Welsh universities enter the entertainment world

Angela Graham reports on some new approaches that are connecting broadcasting with academia.

Swansea University will host this year’s Cyfrwng Media Wales conference this coming Thursday and Friday. There will be a session on Knowledge Transfer Partnerships and opportunities for collaboration between higher education institutions, the arts and the [Creative] industry. One of the speakers is Euryn Ogwen Williams of media production company, Boomerang+. A two-year Knowledge Transfer Partnership project between Aberystwyth University and Boomerang+ began in April 2010. The progress of projects such as this are of great interest in the rapidly burgeoning world of Knowledge Transfer, Knowledge Exchange and the range of schemes to foster closer relationships between academia and the business world.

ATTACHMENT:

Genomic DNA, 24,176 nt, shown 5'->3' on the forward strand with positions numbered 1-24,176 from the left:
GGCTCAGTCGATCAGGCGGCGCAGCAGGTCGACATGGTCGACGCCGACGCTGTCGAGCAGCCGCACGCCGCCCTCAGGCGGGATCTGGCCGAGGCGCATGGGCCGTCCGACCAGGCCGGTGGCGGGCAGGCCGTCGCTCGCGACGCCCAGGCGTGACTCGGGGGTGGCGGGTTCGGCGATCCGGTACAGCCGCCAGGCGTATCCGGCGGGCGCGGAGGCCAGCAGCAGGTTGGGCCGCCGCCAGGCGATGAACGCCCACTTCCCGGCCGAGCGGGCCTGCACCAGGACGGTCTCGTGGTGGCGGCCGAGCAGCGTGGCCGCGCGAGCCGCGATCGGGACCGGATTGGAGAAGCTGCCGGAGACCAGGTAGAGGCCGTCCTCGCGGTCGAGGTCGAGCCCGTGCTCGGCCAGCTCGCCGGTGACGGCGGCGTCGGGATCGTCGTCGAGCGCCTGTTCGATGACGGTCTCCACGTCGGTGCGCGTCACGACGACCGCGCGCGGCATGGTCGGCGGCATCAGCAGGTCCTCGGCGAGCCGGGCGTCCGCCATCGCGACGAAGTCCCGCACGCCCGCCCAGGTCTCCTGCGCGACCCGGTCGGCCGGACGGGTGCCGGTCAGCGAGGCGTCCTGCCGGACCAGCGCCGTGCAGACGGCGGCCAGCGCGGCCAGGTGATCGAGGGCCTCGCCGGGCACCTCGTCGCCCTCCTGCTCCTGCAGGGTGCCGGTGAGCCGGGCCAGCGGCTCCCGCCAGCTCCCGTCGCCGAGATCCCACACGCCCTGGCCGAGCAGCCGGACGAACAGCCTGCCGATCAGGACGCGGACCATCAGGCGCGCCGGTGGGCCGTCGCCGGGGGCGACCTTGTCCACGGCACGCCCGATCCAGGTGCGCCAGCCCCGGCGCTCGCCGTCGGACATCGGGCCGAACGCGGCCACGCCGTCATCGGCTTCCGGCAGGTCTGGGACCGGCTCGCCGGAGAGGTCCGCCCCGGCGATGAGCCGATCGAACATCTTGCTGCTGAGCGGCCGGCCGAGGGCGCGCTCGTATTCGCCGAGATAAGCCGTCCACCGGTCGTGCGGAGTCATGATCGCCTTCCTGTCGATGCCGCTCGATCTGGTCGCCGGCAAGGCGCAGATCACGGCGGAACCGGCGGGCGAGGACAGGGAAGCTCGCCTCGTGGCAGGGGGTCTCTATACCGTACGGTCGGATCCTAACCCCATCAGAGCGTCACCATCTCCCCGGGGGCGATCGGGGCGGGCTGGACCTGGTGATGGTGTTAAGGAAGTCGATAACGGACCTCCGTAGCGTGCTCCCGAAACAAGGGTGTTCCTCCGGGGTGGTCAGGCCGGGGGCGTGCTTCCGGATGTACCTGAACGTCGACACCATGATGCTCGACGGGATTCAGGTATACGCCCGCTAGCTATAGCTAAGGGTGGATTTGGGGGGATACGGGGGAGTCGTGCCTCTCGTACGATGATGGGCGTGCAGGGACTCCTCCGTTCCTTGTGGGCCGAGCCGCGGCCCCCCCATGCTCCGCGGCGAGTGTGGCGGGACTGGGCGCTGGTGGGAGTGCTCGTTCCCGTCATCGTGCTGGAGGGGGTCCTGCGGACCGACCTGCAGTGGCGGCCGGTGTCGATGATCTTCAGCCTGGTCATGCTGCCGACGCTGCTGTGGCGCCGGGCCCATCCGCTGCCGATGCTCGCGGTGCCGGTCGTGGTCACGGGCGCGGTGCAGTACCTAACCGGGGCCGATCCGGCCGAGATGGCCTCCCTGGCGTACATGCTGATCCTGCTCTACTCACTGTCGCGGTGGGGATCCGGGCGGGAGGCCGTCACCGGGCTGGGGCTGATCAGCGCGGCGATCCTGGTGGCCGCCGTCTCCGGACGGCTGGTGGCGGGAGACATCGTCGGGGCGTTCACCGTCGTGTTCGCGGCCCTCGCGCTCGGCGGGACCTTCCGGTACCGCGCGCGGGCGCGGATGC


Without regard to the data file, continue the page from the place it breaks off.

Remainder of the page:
Dr Merris Griffiths, an expert in children’s television audiences, has overseen the Boomerang+ Knowledge Transfer Partnership from the academic side and  written an account ‘so far’. This is due to be published in the journal  Cyfrwng 9, co-authored with the project research associate, Helen Davies. It gives an idea of how academic research skills can, in this case, help a television company refine its approach to targets.

In 2010 Boomerang+ was commissioned by S4C to produce programmes for the 7-to 13-year-old (‘tween’) audience: Stwnsh. The company engaged in a Knowledge Transfer Partnership in order to better understand the media preferences and practices of this audience and to assess how it was receiving the offering. Such knowledge would play usefully into their longer-term strategies and future creative decisions. An emphasis was put on multiplatform issues and the relationship between television and the internet. The market for children’s media is far from static and children these days are aficionados of the digital world. So the company was keen to expand on its capacity to undertake audience research.